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Eric Fruits, Ph.D. is vice president of Research at Cascade Policy Institute and an adjunct professor at Portland State University, where he teaches courses in urban economics and regulation.

Eric FruitsWe're in the waning days of the pandemic, and it's time to take action to return to normal. About one-quarter of the state's population has been vaccinated or received a first dose.

If the state keeps the current rate of vaccination, we should achieve herd immunity by early July. This also coincides with Independence Day, as well as some of Oregon's best weather. Let's make the Fourth of July the day Oregon celebrates our independence from the pandemic — a summer of street fairs, block parties, dining out, and get-togethers. That gives us a little more than three months to get ready. And like any big celebration, there's a lot to do.

This is the chance for state and local governments to show the leadership that's been missing for the past year. They must take whatever steps necessary to open all public buildings to the public — libraries, recreation centers, swimming pools, summer camps, council chambers.

If democracy dies in the darkness, it's stifled over Zoom. Last year Portland voters approved steep tax increases to fund libraries, parks and schools. Let's put that money to work.

But, there's no point in re-opening if no one shows up. We need to feel like it's safe to return. Businesses need to feel it's safe to take down the plywood. Residents need to feel it's safe to walk, drive, and park downtown.

Portland Mayor Ted Wheeler told business owners who were outraged about the destruction from protesters, "We've got five action committees of which two address this subject."

Five action committees — let that sink in.

The rioters are past the point of peaceful protest and have moved on to pointless destruction. Wheeler is the mayor and the police commissioner. No matter what the five "action committees" say, Wheeler is uniquely situated to put an end to the looting, destruction, and vandalism.

Just do it, Mr. Mayor. The city will thank you.

The most recent data from U.S. Housing and Urban Development show that homelessness ticked up in the tri-county region from 2019 to 2020. No one needs federal statistics to see that homeless camps have multiplied since then. Nearly every neighborhood is within walking distance of one or more sprawling camps littered with filth, needles, abandoned furniture, shopping carts, and stolen bicycles.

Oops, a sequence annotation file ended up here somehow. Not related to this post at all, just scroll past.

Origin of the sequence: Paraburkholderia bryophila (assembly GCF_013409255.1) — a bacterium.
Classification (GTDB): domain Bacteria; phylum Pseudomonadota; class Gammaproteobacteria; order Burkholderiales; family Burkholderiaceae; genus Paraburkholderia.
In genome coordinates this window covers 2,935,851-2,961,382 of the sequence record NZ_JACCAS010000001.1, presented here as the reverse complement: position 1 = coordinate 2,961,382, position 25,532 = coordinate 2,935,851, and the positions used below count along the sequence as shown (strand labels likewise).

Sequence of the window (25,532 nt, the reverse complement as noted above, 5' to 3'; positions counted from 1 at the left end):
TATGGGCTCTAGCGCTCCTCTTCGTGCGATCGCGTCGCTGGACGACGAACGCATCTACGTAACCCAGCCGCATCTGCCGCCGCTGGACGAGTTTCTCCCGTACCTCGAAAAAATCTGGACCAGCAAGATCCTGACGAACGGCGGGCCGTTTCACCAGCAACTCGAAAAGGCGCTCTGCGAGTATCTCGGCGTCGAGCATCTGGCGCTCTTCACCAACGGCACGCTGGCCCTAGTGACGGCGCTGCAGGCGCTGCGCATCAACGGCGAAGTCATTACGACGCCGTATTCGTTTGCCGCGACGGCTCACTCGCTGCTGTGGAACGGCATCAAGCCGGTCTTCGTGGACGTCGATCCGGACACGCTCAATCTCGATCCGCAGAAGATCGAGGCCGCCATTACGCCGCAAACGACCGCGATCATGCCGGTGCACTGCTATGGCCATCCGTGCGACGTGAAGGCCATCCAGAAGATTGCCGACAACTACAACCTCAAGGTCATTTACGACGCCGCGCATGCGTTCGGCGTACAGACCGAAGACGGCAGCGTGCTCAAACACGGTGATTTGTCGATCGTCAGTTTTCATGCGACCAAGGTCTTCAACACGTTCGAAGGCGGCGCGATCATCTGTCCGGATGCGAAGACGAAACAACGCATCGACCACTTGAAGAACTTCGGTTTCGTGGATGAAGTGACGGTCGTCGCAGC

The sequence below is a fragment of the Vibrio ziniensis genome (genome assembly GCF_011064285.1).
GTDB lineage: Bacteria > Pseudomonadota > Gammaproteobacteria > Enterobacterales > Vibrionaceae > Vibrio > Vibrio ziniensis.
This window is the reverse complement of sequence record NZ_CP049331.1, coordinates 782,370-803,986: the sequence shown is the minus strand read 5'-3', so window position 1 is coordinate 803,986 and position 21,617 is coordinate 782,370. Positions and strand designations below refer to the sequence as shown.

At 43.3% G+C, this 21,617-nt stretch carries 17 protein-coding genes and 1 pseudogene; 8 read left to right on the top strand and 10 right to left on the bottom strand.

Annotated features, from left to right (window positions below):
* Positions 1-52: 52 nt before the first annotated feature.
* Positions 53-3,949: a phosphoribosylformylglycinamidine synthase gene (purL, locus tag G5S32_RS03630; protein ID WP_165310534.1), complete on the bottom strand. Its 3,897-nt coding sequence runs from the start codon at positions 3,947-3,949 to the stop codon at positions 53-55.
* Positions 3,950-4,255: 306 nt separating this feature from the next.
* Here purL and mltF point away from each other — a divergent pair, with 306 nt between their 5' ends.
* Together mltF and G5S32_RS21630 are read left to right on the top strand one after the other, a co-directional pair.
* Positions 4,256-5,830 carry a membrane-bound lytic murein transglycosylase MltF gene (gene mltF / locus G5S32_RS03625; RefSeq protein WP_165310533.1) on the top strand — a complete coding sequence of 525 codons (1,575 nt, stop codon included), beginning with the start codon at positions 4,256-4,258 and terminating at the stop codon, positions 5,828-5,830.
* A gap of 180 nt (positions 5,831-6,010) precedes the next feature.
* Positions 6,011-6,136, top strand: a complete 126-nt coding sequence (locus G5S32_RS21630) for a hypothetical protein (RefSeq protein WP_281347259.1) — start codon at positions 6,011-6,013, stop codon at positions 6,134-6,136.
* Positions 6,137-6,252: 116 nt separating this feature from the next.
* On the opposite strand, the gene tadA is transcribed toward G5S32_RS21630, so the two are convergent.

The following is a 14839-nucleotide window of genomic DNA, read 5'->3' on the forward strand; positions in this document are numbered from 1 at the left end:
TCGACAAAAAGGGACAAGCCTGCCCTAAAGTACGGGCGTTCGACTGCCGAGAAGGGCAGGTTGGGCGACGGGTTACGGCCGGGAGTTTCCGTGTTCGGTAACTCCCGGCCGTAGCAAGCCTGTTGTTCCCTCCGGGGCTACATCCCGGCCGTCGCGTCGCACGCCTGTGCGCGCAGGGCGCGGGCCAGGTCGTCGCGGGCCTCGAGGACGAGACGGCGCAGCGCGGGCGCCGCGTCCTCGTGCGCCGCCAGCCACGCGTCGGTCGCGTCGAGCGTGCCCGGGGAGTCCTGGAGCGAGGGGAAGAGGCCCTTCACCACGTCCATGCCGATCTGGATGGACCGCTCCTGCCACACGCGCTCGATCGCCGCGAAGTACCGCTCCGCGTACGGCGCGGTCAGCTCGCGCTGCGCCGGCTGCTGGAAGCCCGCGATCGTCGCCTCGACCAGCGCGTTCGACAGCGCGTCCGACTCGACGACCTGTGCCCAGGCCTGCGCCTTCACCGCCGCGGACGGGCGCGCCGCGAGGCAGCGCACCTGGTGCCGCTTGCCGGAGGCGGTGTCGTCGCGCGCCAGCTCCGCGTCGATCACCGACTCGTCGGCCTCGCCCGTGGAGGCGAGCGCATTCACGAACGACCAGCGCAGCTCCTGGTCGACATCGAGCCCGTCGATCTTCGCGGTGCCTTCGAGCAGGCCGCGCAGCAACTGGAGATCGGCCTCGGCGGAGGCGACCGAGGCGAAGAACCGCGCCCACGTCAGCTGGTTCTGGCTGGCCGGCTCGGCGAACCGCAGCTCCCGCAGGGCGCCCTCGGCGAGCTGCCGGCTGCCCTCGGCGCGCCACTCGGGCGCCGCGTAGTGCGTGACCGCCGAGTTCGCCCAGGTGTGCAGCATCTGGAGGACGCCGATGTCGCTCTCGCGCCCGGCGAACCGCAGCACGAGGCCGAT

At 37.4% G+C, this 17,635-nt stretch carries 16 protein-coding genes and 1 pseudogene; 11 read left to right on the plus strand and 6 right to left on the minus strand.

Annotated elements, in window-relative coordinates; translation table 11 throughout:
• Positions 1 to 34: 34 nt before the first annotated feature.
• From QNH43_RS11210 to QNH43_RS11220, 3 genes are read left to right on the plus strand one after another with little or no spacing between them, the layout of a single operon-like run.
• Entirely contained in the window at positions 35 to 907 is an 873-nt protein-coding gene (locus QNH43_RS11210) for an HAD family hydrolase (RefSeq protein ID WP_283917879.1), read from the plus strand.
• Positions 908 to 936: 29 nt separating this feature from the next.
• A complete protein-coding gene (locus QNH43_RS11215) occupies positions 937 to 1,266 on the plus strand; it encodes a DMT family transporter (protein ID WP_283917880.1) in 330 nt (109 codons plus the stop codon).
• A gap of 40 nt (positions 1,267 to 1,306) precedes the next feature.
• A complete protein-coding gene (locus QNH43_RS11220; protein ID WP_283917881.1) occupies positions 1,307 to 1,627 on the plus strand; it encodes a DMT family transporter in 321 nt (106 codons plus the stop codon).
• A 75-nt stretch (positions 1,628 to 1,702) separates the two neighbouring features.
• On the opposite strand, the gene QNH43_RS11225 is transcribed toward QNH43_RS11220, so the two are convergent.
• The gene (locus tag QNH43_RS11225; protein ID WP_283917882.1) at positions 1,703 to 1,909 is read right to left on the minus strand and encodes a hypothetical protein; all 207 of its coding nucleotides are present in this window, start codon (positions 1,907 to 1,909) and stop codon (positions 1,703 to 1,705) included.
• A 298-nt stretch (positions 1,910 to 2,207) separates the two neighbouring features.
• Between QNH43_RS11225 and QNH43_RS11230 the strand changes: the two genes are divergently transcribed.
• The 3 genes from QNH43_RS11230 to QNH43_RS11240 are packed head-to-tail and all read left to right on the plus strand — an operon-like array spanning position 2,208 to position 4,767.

The cities and counties in the tri-county area as well as the Metro regional government should take immediate action to open enough emergency shelters to accommodate all the people who are sleeping on the streets, in parks, under bridges and camping outside. With sufficient shelter space, local governments have much greater leeway to clear out the camps and clean up our community.

For more than three decades, local politicians have wrung their hands over homelessness with no noticeable improvement. Now, Metro is sitting on a gusher of money from its two new income taxes for homeless services. Let's put that money to work to bring immediate relief to our homeless residents and the community at large.

Beautification is a key part of the Pandemic Independence celebration. Get the Portland Bureau of Transportation street sweepers to clear our roads. Get the graffiti abatement teams out there to remove the tagging. Work with SOLVE, Downtown Portland Clean & Safe, neighborhood associations, and whoever wants to help to pick up litter and clean up our city.

For too long, our local government leaders have given up on leadership and given up on governing. They spend enormous energy passing tax increases, imposing burdens on businesses and residents, and using identity politics to settle scores. They seem to have forgotten that we elected them in hopes they'd make all our lives better, not worse.

This post-pandemic reopening is their chance to shine. They can lead by reopening the programs and services our taxes pay for, cleaning up the messes left by years of neglect and deferred maintenance, and restoring peace and safety in our community.

If we start this summer with an environment where residents feel safe and businesses can flourish, our Pandemic Independence celebration will fuel a rapid recovery and return to normal — or even better than normal.

Eric Fruits, Ph.D. is vice president of Research at Cascade Policy Institute and an adjunct professor at Portland State University, where he teaches courses in urban economics and regulation. He can be reached at This email address is being protected from spambots. You need JavaScript enabled to view it..


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